HIMALAYAS IN JALANDHAR
by NEERAJA KUMAR (INDIA)
Issue 2.2 August 2020
I never imagined they could be so close
behind the smoggy sky:
the bus stations filled with hawkers and
sardars on scooters.
On top of us all loomed a shadow
veiled 30 years ago, my grandmother says.
They had sent breezes to the brick-walled buildings,
they’d whispered through the busy squares and
while we slept,
laughed at our loud snores.
So many years in school but
they never taught us what
we saw yesterday,
when we woke up: the abode of the gods
letting loose their snow-flecked, silver hair.
They exhibit themselves because they know:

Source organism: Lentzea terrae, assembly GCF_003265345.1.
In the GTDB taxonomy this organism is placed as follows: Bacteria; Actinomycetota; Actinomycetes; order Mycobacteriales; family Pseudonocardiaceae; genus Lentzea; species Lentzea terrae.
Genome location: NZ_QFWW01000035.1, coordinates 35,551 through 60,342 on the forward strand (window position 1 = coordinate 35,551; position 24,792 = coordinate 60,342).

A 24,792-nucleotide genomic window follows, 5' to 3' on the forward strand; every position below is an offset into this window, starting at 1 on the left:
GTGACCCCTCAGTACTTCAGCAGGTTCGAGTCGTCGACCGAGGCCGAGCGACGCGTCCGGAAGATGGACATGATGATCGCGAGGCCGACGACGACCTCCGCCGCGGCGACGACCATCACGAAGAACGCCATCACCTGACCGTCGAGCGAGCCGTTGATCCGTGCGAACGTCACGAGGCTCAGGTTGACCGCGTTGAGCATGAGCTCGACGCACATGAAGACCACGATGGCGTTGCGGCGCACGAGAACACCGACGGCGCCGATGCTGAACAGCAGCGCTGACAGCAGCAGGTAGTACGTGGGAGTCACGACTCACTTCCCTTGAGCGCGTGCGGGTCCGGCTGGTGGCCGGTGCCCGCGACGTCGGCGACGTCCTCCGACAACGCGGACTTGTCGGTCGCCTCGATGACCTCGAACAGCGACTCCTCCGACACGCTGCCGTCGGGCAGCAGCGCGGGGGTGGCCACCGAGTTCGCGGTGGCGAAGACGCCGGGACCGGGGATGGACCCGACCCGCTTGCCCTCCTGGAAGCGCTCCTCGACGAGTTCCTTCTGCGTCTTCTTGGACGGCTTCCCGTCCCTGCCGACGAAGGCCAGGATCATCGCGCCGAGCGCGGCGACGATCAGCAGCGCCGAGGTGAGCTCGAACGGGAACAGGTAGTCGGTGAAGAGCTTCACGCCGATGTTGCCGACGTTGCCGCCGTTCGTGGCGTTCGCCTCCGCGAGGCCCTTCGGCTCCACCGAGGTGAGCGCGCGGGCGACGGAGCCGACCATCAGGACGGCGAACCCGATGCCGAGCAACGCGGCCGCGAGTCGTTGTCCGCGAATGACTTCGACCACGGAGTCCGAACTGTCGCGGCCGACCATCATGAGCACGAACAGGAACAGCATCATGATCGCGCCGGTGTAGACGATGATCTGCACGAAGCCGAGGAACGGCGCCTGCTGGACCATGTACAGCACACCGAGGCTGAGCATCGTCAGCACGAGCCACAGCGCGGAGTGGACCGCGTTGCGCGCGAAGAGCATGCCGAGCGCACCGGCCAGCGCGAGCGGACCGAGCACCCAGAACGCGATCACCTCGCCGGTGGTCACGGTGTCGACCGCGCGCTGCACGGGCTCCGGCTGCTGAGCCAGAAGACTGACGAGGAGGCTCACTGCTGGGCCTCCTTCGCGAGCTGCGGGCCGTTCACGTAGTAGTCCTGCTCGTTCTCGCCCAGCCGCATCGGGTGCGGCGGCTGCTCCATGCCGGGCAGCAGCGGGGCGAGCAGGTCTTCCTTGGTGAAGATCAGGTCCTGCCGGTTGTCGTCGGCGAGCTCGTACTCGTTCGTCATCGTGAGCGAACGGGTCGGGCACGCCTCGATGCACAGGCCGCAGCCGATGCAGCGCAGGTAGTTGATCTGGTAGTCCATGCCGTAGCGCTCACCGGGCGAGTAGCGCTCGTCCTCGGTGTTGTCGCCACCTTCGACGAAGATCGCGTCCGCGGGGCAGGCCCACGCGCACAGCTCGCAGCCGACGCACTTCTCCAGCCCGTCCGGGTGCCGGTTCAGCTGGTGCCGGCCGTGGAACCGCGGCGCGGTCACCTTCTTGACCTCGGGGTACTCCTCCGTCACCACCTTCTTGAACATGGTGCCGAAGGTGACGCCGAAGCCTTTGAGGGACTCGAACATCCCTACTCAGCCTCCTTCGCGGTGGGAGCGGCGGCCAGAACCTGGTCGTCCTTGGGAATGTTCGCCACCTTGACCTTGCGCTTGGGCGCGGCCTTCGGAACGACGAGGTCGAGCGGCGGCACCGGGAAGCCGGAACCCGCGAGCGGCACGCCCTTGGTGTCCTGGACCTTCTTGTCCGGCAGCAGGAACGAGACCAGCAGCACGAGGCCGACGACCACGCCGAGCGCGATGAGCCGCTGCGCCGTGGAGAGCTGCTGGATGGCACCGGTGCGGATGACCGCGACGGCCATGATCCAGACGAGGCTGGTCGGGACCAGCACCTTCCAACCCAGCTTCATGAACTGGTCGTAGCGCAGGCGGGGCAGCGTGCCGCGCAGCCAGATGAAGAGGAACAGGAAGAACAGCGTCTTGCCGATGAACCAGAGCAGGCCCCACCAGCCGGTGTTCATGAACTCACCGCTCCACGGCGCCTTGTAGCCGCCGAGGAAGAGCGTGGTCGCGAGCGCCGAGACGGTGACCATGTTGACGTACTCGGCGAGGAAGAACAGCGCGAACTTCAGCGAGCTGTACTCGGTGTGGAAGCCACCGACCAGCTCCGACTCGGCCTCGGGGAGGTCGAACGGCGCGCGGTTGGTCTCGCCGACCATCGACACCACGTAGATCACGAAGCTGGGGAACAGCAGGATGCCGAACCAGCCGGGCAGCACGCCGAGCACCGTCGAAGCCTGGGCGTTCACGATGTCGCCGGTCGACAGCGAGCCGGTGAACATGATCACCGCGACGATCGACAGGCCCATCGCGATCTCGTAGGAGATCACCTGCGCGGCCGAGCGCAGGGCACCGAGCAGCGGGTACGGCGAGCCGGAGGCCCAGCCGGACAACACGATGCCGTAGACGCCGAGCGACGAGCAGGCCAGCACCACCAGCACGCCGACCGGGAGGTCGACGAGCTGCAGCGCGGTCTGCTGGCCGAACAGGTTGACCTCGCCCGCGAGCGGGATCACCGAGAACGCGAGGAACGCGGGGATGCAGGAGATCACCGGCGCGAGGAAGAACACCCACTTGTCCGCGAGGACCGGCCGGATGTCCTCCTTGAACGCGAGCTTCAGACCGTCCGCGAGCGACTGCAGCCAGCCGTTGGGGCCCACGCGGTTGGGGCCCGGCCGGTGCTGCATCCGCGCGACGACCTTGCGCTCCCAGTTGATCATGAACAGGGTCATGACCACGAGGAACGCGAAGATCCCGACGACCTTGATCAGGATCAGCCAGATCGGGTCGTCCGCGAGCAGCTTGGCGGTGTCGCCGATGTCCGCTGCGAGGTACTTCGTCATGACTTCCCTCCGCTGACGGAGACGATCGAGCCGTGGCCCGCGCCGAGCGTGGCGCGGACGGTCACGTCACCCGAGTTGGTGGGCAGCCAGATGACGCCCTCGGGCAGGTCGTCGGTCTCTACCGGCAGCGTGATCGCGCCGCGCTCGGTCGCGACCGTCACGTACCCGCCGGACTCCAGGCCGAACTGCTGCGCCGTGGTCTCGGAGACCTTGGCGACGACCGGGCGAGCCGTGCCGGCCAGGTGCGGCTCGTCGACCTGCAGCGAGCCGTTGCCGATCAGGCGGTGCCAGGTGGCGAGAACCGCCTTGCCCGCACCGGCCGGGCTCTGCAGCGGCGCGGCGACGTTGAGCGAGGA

The buses will soon start running again.
The scooters will swerve their way to work.
Tourists will flock to Jalandhar to
see the havelis and the malls.
We will cover them again with gauze thick
enough to create a mist that blinds us to
beauty of all kinds.
And what will be left of this
one fleeting moment of peace
will be the stories we tell to our grandchildren:
Once upon a time . . .
Neeraja Kumar, 15, studies in tenth grade at The Indian High School, Dubai. She currently edits for Polyphony Lit, and is the incoming coordinator (for her section) of her school magazine, e-Xpressions. She is a passive-aggressive environmentalist, poet, and listener of BTS songs.